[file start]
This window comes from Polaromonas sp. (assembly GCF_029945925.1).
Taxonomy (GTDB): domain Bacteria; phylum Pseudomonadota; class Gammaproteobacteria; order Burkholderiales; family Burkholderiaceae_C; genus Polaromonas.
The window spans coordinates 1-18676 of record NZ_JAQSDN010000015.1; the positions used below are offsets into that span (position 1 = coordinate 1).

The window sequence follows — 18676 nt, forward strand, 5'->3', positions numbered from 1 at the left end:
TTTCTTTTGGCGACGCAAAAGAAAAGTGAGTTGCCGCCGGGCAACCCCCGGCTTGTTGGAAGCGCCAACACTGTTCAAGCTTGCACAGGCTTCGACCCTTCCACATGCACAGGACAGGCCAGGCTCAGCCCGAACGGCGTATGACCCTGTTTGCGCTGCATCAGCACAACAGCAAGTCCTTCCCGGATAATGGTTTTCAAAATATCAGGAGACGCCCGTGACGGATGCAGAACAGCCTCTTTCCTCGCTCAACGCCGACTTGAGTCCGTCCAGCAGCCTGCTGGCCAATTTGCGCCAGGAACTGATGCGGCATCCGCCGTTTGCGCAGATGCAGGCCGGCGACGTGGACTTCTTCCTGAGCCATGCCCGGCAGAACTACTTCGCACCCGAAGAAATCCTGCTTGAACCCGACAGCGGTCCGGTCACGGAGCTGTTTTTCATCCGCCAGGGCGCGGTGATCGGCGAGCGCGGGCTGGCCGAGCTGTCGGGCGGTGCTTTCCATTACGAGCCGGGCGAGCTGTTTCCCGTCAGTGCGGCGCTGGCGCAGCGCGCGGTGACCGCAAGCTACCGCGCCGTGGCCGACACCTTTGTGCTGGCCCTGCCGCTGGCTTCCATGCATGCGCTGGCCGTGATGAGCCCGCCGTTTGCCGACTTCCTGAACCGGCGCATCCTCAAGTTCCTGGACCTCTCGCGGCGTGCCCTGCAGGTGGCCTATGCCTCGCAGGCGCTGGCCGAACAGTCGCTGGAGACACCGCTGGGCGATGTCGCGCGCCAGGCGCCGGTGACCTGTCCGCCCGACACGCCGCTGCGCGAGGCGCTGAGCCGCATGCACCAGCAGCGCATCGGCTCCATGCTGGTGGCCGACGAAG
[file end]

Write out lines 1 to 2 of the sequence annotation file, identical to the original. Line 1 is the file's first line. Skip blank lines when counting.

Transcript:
This window comes from Polaromonas sp. (assembly GCF_029945925.1).
Taxonomy (GTDB): domain Bacteria; phylum Pseudomonadota; class Gammaproteobacteria; order Burkholderiales; family Burkholderiaceae_C; genus Polaromonas.